St. Paul, Minn. — Mike Hatch says the Minnesota Department of Public Safety has sold the driver's license data to about 5,000 outside groups. He says that info can now be accessed on the Internet for the right price.
"The name, address, height, weight and driver's license number of every Minnesota driver can be accessed over the Internet by anyone willing to pay for it. If you don't think that's shocking, the threat is brought to you by state government," according to Hatch.
Hatch says he wants the state Legislature to pass a law that would restrict the bulk sale of driver's license information to any commercial company. Federal law already prevents just anyone from getting driver's license info with some exceptions. Hatch wants to tighten those restrictions even more except in the cases of the news media, government agencies and other groups.
Hatch says under his proposal anyone who wants the information would have to pay $5 per name and notify the person that they're seeking the information.
Hatch said he's concerned about the issue because driver's license information can be found on the Web site publicdata.com.
South Lake Minnetonka Police Detective Jack Talbot, who also works for the Financial Crimes Task Force, says criminals are using that Web site to counterfeit checks and driver's licenses.
"Why rob a bank? You're going to go to prison for robbing a bank. You go out and do a financial crime and unless it's the fourth or fifth time, you're probably not going to go to prison so why take the risk? Financial crimes are huge right now," says Talbot.
Officials with the Department of Public Safety say they only sold to companies that were authorized to access the data under federal law. They said they did not sell to publicdata.com. Officials with public data.com did not return calls for this report.
Under Gov. Ventura, the Department of Public Safety said it would no longer sell driver's license information to anyone unless the individual agreed to it. Hatch says he believes the information is still being sold.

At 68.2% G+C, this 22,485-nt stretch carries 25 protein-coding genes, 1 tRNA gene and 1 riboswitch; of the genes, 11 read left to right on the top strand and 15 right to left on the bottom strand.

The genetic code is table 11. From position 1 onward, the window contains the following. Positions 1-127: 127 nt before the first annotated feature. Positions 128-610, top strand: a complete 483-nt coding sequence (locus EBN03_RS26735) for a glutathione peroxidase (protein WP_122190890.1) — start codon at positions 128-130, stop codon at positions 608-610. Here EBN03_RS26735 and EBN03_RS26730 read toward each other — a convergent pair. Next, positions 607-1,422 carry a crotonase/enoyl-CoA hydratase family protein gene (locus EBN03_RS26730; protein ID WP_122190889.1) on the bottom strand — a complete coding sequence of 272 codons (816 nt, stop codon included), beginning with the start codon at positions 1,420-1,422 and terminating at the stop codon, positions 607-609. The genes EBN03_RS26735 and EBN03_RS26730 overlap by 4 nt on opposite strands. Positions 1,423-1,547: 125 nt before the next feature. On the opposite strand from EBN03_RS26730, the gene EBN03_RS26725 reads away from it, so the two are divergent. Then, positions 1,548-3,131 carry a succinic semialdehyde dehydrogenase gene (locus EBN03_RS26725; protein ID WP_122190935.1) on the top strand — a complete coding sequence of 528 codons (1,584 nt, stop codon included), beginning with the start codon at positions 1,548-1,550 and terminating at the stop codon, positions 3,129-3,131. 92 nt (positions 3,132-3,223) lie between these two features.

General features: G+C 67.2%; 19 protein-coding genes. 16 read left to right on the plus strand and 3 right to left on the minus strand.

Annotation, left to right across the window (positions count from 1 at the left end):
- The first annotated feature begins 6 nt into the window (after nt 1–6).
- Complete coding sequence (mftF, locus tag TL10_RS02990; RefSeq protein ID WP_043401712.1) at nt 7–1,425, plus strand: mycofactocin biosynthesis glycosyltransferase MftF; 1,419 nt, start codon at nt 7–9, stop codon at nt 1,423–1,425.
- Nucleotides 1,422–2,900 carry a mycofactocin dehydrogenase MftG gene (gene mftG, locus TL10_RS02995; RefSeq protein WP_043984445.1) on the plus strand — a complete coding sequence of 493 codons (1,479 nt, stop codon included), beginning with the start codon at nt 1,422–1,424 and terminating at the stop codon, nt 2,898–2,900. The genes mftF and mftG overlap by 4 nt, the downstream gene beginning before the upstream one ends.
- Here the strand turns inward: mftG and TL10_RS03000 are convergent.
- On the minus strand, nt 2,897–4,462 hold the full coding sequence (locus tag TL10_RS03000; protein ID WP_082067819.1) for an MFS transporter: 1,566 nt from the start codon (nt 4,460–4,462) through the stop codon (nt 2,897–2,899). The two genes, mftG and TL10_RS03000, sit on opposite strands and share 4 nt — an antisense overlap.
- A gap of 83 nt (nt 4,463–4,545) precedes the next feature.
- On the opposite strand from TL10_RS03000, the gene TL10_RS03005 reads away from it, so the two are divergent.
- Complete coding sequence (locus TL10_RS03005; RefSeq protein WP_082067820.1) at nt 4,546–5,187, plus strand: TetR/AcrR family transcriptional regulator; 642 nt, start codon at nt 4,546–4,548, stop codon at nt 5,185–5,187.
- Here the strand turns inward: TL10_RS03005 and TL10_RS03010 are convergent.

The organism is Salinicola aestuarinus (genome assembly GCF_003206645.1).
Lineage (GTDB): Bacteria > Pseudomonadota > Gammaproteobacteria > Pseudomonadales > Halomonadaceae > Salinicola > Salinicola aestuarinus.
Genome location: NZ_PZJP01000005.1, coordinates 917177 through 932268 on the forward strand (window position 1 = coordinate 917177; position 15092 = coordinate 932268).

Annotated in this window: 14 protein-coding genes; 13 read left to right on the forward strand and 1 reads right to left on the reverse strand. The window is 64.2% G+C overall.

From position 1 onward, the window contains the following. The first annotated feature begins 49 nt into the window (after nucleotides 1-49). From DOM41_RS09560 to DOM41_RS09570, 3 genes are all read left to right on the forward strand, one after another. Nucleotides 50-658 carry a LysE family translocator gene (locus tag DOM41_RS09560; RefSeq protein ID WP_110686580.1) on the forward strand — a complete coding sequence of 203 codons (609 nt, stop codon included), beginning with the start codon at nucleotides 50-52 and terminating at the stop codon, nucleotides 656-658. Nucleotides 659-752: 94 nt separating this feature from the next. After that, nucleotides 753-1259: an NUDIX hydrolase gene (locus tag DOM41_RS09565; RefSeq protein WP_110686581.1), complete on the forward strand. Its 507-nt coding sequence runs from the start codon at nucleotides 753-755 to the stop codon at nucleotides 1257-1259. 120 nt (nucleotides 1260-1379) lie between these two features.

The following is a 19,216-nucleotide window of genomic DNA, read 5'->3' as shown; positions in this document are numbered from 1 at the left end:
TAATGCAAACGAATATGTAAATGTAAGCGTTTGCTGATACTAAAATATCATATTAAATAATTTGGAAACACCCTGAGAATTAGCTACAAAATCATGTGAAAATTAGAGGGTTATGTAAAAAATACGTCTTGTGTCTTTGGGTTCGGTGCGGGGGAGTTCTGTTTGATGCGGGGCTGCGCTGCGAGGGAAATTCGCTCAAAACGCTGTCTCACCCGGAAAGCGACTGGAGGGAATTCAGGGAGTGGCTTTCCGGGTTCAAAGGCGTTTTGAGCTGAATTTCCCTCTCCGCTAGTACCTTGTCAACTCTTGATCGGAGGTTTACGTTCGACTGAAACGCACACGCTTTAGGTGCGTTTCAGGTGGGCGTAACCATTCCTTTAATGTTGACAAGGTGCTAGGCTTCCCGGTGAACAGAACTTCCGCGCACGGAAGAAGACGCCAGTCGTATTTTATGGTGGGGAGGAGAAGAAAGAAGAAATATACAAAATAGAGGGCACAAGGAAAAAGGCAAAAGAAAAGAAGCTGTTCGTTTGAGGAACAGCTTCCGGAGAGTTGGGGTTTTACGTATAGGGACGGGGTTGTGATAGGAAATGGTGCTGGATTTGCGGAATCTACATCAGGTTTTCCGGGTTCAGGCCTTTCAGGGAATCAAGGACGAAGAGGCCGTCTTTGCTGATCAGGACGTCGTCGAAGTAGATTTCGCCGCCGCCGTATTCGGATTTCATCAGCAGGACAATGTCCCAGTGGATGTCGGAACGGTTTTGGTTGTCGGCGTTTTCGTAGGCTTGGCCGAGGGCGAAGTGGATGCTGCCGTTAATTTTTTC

Gov. Tim Pawlenty dismissed some of Hatch's claims as political. Hatch is running for Pawlenty's job. Pawlenty said the state is required by the state's data practices act to give the information to some groups. He also says he and Hatch have announced similar proposes in the past and still support tighter restrictions on the data.
"We agree we can work together and get this done, but to somehow suggest that this is an issue that has popped up in the past week or month is ridiculous," Pawlenty says.
While the attorney general and the governor agree that the state should restrict the sale of driver's license information, others are urging a go slow approach.
"I think there needs to be a little more looking instead of leaping on something like this," says Mark Anfinson, who represents the Minnesota Newspaper Association and specializes in public access law. While he agrees there needs to be a greater crackdown on identity theft, Anfinson says it's beneficial that some groups have access to the info. He says car insurance companies are more efficient in processing claims when they have the data. He also says car companies use the information to contact people about a recall fix.
Anfinson says federal law already has penalties forbidding groups from selling driver's license data, but he says they're not tough enough to stop the information peddling.
"There's where the problem lies, not in the basic fact that the state of Minnesota transfers this data within the framework of these exceptions because these exceptions are there for good reason," according to Anfinson.
Anfinson says it may be better to increase penalties on those who sell the public data. He says increased jail time and greater fines may make someone think twice about selling it.
Tess Rice, with the Minnesota Banker's Association, says her organization didn't know the Department of Public Safety or outside groups like publicdata.com were selling driver's license information. She says her group will watch the issue and raise it if they find it's becoming a big problem.
"We haven't seen any evidence that it has led to identity theft just because we haven't looked into the issue," she says. "Certainly it appears to be tied to identity theft, we would be concerned about it."
Public safety officials urge the public to check their online bank accounts once a day. They say that would give someone an idea if they're the victim of an identity crime as soon as possible.